Academic journal article Canadian Journal of Sociology

Gendering the Vertical Mosaic: Feminist Perspectives on Canadian Society

Academic journal article Canadian Journal of Sociology

Gendering the Vertical Mosaic: Feminist Perspectives on Canadian Society

Article excerpt

Roberta Hamilton, Gendering the Vertical Mosaic, Feminist Perspectives on Canadian Society. Toronto, Copp Clark, Ltd. 1996, 261 pp.

Gendering the Vertical Mosaic is an excellent introduction to the analysis of Canadian society from a feminist perspective. Hamilton effectively argues for a fundamental integration of a gendered perspective in our understanding of social processes and after reading the book, it is difficult to contemplate omitting this perspective from consideration of social behaviour. Not to include a gendered perspective seems as outdated as trying to teach someone to use a typewriter when the capabilities of computer word processing exist. The typist may have learned a skill, but it one which is narrow in light of what is known and clearly limited in its application.

Roberta Hamilton writes her book as an expert who understands both Canadian society and feminist analysis. Although the book is identified by its author as an introductory one it offers perspectives and insight that more sophisticated readers will find valuable. In her introduction Hamilton makes it clear that gender is not an add on, but a social process that permeates all aspects of social life. Hamilton makes clear that gender must be understood as an integral part of social life in order to appreciate the way in which it has an impact. While this understanding has come to be more widespread than a decade ago, it is also not yet pervasive among university faculty. In a meeting to consider the introductory course, members of my department reviewed the topics we saw as an essential part of the course and those which were optional. One of my colleagues commented "I don't do gender." For Hamilton, gender isn't something "one does," it is essential to understanding the social processes and functioning of society. With an appreciation of this framework, her work describes aspects of Canadian society that could otherwise be seen as separate issues.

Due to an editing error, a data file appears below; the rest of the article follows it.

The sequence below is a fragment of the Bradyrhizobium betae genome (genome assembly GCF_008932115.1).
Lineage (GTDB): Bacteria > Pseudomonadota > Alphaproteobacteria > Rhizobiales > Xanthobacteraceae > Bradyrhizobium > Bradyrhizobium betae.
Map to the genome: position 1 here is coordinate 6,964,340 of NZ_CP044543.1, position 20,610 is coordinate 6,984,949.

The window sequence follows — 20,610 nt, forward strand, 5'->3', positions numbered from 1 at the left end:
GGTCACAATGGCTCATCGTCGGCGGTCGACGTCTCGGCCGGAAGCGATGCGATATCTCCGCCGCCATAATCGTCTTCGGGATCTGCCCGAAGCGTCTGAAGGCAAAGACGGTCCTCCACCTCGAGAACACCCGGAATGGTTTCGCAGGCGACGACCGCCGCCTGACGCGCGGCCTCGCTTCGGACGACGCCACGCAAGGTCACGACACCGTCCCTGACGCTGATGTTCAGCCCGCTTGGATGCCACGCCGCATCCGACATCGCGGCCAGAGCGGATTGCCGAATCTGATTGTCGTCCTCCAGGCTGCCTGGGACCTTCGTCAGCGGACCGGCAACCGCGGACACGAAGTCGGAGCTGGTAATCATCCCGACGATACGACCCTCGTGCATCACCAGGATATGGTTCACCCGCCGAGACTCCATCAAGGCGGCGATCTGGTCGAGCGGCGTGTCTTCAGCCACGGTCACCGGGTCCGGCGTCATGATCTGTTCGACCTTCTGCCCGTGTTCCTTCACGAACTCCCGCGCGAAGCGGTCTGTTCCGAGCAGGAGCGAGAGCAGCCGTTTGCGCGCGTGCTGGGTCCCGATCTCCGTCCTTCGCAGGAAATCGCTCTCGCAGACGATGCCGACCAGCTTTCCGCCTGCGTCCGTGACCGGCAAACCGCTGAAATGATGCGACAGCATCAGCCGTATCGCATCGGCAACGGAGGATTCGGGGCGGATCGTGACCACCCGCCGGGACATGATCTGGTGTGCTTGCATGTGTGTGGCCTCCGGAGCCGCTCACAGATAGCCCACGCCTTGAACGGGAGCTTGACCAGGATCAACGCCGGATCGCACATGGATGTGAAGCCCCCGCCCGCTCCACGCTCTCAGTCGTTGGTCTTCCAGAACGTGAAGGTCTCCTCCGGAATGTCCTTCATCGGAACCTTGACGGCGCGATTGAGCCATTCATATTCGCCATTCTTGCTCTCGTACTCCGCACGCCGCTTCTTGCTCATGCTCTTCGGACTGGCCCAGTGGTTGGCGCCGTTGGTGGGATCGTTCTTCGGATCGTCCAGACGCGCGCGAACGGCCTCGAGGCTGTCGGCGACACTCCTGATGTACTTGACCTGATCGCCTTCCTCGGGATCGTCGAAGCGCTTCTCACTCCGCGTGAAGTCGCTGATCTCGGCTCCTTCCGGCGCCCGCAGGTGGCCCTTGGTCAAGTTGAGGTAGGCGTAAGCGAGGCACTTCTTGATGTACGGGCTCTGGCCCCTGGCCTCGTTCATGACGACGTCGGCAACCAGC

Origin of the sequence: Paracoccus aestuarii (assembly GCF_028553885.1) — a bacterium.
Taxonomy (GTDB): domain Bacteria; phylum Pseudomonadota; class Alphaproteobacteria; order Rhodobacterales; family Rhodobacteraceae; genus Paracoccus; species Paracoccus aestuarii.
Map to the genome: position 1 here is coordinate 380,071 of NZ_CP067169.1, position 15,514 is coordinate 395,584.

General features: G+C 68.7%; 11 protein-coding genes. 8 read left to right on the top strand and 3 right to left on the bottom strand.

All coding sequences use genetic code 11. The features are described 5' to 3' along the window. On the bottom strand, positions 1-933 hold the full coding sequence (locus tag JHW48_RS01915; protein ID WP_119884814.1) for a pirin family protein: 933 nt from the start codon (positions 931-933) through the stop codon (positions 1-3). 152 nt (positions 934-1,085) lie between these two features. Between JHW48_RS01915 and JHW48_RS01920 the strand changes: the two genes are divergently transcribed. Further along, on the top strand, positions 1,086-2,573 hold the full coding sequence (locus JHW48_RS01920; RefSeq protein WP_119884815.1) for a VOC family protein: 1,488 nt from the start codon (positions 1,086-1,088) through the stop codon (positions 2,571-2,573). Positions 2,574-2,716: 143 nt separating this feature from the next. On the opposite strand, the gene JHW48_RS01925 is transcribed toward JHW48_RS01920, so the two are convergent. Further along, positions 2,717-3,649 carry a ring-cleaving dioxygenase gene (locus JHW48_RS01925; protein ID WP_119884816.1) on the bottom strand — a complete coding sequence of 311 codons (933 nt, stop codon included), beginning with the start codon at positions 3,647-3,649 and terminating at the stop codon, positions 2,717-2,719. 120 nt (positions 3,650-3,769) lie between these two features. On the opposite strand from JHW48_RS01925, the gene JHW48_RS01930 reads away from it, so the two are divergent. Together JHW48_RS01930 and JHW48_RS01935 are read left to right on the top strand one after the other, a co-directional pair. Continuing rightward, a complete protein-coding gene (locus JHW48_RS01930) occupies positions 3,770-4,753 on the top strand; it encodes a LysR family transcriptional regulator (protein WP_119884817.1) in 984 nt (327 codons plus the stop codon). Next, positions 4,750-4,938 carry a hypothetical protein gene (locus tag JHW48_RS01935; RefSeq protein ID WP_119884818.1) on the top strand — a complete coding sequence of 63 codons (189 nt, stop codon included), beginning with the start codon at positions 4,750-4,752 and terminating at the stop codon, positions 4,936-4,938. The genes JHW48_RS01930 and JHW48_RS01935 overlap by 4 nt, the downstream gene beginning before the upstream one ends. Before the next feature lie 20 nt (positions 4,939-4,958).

Hamilton has organized her material in a way that works well. Her first chapter reviews the theoretical background and emergence of feminist theorizing and discusses contemporary alternative views. She then considered the women's movements, beginning with the 1960s and describes some of the strategies and objectives used. The presentation is both historical and themtic and works effectively so that the linkages are clear to the reader. Then she introduces an analysis of issues around the Canadian state from a liberal feminist, neo-Marxist and patriarchal frameworks. Then she reconsidered state issues from the perspectives of native peoples, Quebec, and Canada, and ethnicity and ties these into issues of the international economy.

She continues her discussion with an examination of the work women do from both the perspectives of first and second wave feminists. This section considers paid and unpaid work and physical and emotional work. Finally she concludes with issues of the representation of women and critiques of sexual objectification. This pulls her analysis full circle as she uses the perennial issue of the beauty pageant as an example in her explanations. …

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